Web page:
I am a 19-year-old Simon Fraser University student, not someone you might normally think of when you hear the word homeless. But in October 2019, I became one of more than 2,000 homeless people living in Vancouver.

I had been living with my extended family because I could not afford to pay rent in Vancouver and was unable to secure university housing. I am incredibly thankful to my family for allowing me to stay with them rent-free, but living with them was not sustainable and my mental health suffered greatly. After a small disagreement, I was told I had to the end of the day to pack up and that I “should be able to find some boxes outside of the liquor store.”

My worst fear had come true, and in between my tears, I packed my belongings into an Evo and moved to a friend’s while I looked for another place to live. There was almost nothing I could afford within a reasonable commute to SFU, but I was able to find a room to rent on Airbnb for the rest of the semester.

It was not a safe place to live because I was constantly afraid that the man in the suite below would kill me, but it was a roof over my head. This experience led me to start taking a closer look at student housing, and what I found was shocking.

Universities do not offer all students the most basic necessity — adequate housing services. This is a shame because secure housing helps students perform better and incentivizes them to remain on campus.

However, most universities do not have enough spaces available to house their students. In 2019, there was a shortage of over 14,300 student housing beds across Metro Vancouver. The University of British Columbia was responsible for a large amount of this shortage, with more than 6,000 students on its housing wait-list in 2019.

It is not uncommon for many students, myself included, to be working upwards of 20 hours a week while taking a full course load. This is not easy, and my grades have suffered. Students should not be expected to sacrifice their studies to put a roof over their heads, but rising tuition and living expenses are forcing them to do just that. Tuition at Canadian universities has risen steadily over the last three decades.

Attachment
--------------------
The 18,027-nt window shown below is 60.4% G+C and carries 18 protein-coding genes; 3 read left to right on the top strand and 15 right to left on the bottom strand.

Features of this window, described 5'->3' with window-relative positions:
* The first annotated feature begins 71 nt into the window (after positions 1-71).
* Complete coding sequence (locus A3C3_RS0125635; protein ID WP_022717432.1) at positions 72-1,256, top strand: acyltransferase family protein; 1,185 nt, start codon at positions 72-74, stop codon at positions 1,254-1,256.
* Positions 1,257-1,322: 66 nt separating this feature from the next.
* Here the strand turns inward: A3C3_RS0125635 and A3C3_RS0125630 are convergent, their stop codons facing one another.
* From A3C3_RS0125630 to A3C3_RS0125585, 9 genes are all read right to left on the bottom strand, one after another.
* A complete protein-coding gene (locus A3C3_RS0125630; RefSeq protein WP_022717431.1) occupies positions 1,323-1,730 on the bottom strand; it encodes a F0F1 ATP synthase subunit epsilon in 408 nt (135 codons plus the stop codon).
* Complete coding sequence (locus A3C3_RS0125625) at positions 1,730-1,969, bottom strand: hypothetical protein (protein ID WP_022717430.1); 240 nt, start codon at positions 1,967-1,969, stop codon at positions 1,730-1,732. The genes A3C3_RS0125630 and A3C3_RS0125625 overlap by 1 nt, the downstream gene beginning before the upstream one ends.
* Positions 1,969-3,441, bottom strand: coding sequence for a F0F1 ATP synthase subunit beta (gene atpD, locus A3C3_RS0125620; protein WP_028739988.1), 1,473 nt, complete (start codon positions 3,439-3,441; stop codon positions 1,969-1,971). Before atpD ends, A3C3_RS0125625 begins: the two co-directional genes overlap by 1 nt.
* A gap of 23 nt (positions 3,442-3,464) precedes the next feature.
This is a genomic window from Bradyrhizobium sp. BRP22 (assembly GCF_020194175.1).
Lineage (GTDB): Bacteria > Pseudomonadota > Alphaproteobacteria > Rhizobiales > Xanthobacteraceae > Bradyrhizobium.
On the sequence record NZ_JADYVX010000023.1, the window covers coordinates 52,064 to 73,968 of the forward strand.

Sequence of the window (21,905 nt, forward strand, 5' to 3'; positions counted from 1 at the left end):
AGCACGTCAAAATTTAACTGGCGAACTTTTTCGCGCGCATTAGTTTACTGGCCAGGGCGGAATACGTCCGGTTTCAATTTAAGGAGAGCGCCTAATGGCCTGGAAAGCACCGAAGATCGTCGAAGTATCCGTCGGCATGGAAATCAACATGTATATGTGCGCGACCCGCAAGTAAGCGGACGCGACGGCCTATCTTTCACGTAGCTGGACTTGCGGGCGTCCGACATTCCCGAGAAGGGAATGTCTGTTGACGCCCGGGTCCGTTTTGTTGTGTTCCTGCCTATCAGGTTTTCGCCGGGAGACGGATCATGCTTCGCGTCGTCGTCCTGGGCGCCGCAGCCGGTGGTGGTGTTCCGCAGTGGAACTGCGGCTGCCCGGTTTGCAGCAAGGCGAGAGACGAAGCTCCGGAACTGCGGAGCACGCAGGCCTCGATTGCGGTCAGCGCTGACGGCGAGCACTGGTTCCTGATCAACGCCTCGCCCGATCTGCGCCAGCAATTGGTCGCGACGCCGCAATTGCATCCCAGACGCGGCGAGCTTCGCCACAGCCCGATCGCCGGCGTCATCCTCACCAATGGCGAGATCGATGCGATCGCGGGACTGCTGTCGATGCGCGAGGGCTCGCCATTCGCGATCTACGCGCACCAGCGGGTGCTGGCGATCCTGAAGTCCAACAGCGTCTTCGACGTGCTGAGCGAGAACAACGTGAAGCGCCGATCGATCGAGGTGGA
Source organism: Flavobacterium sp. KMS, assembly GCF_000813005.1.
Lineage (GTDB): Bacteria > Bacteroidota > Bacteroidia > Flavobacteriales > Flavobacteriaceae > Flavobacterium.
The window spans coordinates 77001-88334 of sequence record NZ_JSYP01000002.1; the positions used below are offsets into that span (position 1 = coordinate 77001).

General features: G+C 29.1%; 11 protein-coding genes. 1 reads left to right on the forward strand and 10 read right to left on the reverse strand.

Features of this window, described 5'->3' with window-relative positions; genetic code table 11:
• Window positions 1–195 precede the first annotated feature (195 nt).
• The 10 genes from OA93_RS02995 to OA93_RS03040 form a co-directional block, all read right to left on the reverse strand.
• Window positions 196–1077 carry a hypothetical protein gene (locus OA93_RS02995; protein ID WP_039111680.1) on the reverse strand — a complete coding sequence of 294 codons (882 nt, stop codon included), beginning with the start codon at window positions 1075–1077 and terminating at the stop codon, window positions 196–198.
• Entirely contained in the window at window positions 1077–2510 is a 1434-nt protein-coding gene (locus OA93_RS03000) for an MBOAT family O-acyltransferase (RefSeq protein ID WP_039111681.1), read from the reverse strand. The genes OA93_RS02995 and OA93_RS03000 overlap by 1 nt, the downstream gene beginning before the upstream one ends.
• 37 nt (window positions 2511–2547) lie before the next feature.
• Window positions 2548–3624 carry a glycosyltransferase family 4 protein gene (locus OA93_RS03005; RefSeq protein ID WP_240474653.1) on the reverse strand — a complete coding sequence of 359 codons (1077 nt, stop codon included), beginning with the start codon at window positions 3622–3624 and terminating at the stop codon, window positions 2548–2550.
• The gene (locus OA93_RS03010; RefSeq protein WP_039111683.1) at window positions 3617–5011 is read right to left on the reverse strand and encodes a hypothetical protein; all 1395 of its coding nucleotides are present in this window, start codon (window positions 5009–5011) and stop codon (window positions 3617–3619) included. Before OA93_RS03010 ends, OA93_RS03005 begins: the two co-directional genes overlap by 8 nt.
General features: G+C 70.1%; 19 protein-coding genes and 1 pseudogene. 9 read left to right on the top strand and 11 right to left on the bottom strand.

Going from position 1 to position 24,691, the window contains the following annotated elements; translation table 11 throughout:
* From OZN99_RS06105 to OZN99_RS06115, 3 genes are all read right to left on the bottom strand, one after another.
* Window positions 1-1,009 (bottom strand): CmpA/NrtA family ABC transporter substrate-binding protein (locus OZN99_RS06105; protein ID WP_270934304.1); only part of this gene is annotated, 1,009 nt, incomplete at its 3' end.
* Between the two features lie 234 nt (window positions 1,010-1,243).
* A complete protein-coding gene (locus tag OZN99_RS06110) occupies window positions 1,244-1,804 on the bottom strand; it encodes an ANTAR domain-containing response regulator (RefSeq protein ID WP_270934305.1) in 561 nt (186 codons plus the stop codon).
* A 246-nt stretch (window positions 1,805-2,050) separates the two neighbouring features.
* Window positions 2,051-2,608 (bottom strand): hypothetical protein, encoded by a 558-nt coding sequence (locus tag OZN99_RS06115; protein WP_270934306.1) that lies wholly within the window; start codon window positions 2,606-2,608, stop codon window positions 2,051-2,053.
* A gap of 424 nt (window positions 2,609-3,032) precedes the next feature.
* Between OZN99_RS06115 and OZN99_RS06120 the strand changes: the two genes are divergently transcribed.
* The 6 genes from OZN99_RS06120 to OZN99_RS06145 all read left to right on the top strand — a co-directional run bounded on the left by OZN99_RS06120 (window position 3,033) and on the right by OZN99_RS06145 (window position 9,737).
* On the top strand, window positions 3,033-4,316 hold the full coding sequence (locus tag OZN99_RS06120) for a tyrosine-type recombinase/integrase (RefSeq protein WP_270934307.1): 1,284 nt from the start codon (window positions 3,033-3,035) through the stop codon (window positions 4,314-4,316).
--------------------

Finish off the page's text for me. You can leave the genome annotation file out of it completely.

Vancouver is notoriously one of the most expensive cities in Canada, which makes it incredibly difficult to find housing, even for people with steady incomes, something most university students don’t have. Without adequate support, students are forced into illegal sublets and precarious rental agreements, putting them at greater risk of homelessness.

A 2018 study done by Eric Weissman at Red Deer Community College found more than 31 per cent of post-secondary students experience some type of homelessness, and these results extended to other institutions that he surveyed.

"Students should not be expected to sacrifice their studies to put a roof over their heads," says student Ashley Holyk, "but rising tuition and living expenses are forcing them to do just that."

Even though both SFU and UBC are building more student housing, they are not helping students who are currently struggling. There should be resources available for these students.

While universities must work harder to support students who are not able to secure on-campus housing, they cannot be expected to do all the work. The City of Vancouver has the power to introduce powerful pieces of legislation that would mitigate the student housing crisis.

An example was outlined in December 2018 by a group of students from SFU and UBC. They released a report proposing the City of Vancouver introduce zoning for student housing that would allow developers to build student housing below market price. Zoning specifically for students would recognize their financial positions and their housing needs. The city considered the move, but two years later, there are no student housing zoning projects in the works at the city, and it is obvious student housing is no longer a priority.

It is clear that both universities and the city are failing post-secondary students in Metro Vancouver. Students have been ignored for far too long, and it is time for the City of Vancouver to consider students in Metro Vancouver’s housing crisis. No one should have to become homeless to obtain a university degree.